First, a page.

The Cyprus National Guard is a combined arms force and represents the organised air, land and sea capabilities of the Republic of Cyprus. Equipment has in the past, and usually still is, imported from other countries, since the country has only very limited heavy industrial and commercial industrial capacity due to its small population and land mass (excluding Turkish Cyprus). The role of maintaining, upgrading and modifying military equipment is primarily the task of the National Guard Technical Corps, though more complex activities rely upon the availability of civil contracts.
^12 self-propelled pieces acquired from Slovakia, via Greece, in the early 2000s. Reportedly transferred as partial payment from Greece for S-300s.
^12 aircraft acquired in Mi-35P variant in 2001-2003. One aircraft lost in accident. Remaining eleven upgraded to Mi-35PN standard in 2008. Cyprus Mail: Is this military spending necessary?, Wednesday, February 22, 2006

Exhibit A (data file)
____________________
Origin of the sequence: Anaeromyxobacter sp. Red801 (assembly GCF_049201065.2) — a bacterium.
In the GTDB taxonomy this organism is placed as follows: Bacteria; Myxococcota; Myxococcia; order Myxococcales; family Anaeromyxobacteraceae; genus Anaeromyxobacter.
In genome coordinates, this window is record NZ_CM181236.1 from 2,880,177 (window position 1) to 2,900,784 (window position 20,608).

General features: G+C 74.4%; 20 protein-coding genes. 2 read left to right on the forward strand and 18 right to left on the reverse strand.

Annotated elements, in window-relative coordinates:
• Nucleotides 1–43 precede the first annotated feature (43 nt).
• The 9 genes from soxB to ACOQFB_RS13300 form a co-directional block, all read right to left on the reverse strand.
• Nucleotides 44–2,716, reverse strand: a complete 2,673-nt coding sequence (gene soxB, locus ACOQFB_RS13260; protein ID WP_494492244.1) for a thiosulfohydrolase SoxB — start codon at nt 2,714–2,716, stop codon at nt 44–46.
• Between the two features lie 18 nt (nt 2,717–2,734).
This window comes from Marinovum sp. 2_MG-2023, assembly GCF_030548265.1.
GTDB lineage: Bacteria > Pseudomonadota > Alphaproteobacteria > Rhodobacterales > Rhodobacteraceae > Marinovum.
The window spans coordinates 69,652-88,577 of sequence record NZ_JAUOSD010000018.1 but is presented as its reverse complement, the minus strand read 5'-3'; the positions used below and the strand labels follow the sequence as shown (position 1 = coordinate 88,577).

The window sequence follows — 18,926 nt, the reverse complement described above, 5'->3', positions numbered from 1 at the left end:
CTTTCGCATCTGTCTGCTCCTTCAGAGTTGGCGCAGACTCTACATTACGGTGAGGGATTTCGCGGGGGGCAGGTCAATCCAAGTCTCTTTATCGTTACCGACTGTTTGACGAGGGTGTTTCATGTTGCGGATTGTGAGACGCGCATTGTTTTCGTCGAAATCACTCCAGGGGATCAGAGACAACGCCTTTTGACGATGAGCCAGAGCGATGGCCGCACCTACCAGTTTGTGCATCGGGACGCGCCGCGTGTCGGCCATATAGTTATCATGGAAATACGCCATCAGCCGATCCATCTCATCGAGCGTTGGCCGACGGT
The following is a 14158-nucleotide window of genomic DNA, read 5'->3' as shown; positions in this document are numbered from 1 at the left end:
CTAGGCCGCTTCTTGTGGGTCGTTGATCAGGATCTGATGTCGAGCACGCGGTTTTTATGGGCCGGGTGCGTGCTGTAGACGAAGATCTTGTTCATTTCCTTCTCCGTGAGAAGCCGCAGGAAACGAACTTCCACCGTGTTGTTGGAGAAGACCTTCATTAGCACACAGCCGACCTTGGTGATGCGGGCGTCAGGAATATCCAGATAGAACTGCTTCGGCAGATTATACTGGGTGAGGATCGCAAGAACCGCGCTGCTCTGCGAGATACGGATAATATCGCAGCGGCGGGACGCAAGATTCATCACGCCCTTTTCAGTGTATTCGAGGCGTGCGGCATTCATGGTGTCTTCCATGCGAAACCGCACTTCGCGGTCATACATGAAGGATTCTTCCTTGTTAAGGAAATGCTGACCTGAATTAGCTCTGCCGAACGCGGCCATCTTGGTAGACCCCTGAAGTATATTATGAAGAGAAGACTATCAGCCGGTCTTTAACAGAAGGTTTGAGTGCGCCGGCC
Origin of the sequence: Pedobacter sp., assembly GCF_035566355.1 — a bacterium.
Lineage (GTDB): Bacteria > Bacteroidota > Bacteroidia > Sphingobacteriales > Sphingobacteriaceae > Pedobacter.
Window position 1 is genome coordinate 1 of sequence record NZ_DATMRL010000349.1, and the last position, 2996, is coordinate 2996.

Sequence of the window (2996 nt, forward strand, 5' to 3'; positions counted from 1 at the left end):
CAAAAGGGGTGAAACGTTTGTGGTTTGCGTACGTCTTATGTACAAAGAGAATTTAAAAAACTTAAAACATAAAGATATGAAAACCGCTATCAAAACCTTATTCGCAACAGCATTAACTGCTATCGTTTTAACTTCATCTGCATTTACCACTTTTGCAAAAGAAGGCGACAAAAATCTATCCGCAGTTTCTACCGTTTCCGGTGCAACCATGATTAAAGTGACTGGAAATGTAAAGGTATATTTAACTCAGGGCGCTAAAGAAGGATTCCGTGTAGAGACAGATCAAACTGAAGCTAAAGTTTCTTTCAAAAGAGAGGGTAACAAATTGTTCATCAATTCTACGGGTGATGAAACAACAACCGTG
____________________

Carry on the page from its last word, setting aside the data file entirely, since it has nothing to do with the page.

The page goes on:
^Three aircraft on order. Greek-language Cyprus newspaper "The Citizen", 13 November 2008
^Reportedly 328 missiles and 20 launchers in possession, acquired from Syria in the early 1980s. Considered obsolescent and earmarked for destruction in 2009. Cyprus Mail: Cyprus to destroy stockpile of SAM missiles, Thursday, October 30, 2008, by Stefanos Evripidou
^61 vehicles belonging to the Greek Army ELDYK contingent in Cyprus, briefly transferred to the Cyprus National Guard in 2003. Reverted to Greek control after the political intervention of the US Embassy in Cyprus.
^One vehicle captured intact from the Turkish Army during the 1974 invasion. The vehicle was reported to be in service as late as 1993.
^A total of 35 vehicles were acquired from a USSR in 1964-65. A number (probably 11-13) were destroyed or captured during the war. The remaining handful of T-34's were withdrawn from service in 1985.
^Two battalion systems acquired, but transferred to Greece due to international political considerations. Cyprus Mail: Cyprus hands S300s to Greece in arms swap, By Jean Christou, Wednesday, December 19, 2007